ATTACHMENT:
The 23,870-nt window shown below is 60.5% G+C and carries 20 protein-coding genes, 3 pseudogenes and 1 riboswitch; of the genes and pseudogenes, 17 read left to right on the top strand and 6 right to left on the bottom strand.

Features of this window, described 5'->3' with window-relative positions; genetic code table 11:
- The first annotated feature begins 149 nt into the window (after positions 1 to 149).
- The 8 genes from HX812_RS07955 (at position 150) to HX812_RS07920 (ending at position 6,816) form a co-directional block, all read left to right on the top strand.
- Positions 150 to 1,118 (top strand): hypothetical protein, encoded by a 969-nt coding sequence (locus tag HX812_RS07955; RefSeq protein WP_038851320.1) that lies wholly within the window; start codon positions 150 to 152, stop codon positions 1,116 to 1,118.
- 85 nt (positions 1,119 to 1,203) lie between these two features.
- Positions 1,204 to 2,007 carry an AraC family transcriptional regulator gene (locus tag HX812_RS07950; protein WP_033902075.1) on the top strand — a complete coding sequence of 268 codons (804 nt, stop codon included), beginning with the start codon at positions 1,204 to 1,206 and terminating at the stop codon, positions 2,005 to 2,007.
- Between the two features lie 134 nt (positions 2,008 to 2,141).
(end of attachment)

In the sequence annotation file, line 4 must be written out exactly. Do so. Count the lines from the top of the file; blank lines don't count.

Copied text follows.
- The 8 genes from HX812_RS07955 (at position 150) to HX812_RS07920 (ending at position 6,816) form a co-directional block, all read left to right on the top strand.